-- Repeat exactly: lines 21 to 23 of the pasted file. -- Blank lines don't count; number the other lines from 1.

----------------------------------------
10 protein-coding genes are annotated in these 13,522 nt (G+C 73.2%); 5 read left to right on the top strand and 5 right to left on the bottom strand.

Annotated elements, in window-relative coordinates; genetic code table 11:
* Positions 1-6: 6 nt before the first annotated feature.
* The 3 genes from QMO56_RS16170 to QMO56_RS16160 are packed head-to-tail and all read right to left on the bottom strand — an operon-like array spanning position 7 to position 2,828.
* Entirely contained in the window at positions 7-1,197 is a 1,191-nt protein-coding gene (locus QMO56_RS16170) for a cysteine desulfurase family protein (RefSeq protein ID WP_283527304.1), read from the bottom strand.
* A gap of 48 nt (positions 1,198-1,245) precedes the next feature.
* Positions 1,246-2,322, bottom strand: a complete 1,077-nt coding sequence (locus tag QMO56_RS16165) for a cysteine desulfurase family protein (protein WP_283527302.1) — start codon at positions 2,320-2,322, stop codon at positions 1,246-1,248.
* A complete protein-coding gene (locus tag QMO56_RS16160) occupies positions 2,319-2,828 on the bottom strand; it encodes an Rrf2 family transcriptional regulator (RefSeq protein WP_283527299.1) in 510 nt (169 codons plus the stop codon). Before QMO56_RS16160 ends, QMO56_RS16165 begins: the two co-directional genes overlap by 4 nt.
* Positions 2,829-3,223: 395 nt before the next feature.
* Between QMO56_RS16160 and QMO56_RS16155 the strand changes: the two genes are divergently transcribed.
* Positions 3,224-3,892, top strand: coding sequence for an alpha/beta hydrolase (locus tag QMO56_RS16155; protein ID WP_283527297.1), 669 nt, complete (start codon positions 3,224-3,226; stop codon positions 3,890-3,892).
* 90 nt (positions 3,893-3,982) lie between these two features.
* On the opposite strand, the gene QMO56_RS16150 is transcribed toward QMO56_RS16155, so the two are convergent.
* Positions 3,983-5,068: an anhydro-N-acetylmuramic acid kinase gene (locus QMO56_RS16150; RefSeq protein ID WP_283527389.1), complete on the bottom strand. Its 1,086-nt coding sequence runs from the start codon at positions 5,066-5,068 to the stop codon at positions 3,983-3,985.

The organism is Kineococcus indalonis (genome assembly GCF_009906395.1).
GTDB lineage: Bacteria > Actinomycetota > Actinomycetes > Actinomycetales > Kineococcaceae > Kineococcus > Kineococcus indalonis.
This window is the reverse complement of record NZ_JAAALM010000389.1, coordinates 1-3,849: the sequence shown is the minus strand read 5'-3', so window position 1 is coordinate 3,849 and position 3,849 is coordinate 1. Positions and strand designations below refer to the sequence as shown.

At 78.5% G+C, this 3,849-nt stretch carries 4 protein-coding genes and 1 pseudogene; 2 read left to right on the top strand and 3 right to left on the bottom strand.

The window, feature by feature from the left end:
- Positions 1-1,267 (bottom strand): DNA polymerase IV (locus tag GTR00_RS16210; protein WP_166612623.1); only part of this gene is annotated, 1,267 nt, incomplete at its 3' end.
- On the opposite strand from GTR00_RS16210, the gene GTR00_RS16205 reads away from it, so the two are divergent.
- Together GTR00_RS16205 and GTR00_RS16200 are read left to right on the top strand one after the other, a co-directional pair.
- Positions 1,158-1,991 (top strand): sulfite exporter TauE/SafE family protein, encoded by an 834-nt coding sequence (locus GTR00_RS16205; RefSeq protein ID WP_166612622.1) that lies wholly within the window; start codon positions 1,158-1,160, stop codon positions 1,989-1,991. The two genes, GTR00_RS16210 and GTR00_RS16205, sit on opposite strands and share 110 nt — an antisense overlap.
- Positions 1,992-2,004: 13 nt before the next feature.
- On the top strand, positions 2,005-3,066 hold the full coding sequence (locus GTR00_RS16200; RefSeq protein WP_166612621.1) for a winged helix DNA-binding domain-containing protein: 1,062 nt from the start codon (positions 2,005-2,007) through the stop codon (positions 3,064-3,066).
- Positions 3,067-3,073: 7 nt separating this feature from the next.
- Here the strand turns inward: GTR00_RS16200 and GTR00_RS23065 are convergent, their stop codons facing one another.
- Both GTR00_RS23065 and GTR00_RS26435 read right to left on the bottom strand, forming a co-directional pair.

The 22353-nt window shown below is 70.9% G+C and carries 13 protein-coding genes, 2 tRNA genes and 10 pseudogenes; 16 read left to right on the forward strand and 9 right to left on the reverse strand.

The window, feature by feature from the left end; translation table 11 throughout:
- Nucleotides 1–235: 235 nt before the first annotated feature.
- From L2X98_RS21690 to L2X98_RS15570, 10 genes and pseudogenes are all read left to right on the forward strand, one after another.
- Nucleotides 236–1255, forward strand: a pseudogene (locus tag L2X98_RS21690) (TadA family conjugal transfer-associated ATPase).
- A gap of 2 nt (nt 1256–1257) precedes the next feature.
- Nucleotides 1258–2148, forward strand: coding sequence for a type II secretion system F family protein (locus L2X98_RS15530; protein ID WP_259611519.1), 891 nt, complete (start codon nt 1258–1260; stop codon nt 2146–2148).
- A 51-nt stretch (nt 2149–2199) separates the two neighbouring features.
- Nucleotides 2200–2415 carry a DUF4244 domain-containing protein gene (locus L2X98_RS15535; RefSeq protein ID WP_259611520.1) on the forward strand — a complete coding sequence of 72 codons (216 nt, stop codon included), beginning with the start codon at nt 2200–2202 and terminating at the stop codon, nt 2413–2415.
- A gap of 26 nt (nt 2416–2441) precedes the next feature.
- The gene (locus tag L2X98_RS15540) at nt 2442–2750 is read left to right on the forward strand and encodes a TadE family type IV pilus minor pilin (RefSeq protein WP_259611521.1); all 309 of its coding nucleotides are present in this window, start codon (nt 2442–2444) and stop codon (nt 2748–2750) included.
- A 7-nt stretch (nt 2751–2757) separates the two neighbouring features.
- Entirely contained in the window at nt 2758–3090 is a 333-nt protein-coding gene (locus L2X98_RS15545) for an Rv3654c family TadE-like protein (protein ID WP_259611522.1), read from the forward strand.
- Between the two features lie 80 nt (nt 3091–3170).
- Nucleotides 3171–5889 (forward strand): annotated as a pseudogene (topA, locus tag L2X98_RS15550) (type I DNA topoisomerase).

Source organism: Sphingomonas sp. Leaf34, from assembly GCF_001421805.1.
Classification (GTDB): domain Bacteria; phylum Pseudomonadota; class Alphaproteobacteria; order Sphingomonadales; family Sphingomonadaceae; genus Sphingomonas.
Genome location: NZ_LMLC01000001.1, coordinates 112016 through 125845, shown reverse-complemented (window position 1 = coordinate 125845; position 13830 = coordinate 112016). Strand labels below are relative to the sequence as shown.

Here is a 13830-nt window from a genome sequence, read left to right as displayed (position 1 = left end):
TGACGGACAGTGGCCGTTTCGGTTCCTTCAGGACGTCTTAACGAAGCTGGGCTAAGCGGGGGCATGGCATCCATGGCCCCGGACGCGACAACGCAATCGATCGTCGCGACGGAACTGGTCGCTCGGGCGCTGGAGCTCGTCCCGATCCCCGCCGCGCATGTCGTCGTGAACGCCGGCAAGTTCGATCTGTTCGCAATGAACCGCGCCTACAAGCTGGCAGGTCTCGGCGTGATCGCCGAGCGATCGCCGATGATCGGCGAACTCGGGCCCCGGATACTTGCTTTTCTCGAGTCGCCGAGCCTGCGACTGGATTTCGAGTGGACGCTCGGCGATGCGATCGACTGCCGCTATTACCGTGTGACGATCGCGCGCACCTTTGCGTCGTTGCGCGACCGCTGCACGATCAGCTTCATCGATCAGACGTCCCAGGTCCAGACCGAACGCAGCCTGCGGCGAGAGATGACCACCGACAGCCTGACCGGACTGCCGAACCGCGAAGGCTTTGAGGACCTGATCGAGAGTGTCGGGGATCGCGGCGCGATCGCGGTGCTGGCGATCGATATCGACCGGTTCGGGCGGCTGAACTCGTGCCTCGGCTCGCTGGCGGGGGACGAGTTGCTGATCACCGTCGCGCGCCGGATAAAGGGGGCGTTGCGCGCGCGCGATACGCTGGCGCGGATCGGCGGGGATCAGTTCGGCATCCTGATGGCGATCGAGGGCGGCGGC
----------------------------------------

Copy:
- On the opposite strand from GTR00_RS16210, the gene GTR00_RS16205 reads away from it, so the two are divergent.
- Together GTR00_RS16205 and GTR00_RS16200 are read left to right on the top strand one after the other, a co-directional pair.
- Positions 1,158-1,991 (top strand): sulfite exporter TauE/SafE family protein, encoded by an 834-nt coding sequence (locus GTR00_RS16205; RefSeq protein ID WP_166612622.1) that lies wholly within the window; start codon positions 1,158-1,160, stop codon positions 1,989-1,991. The two genes, GTR00_RS16210 and GTR00_RS16205, sit on opposite strands and share 110 nt — an antisense overlap.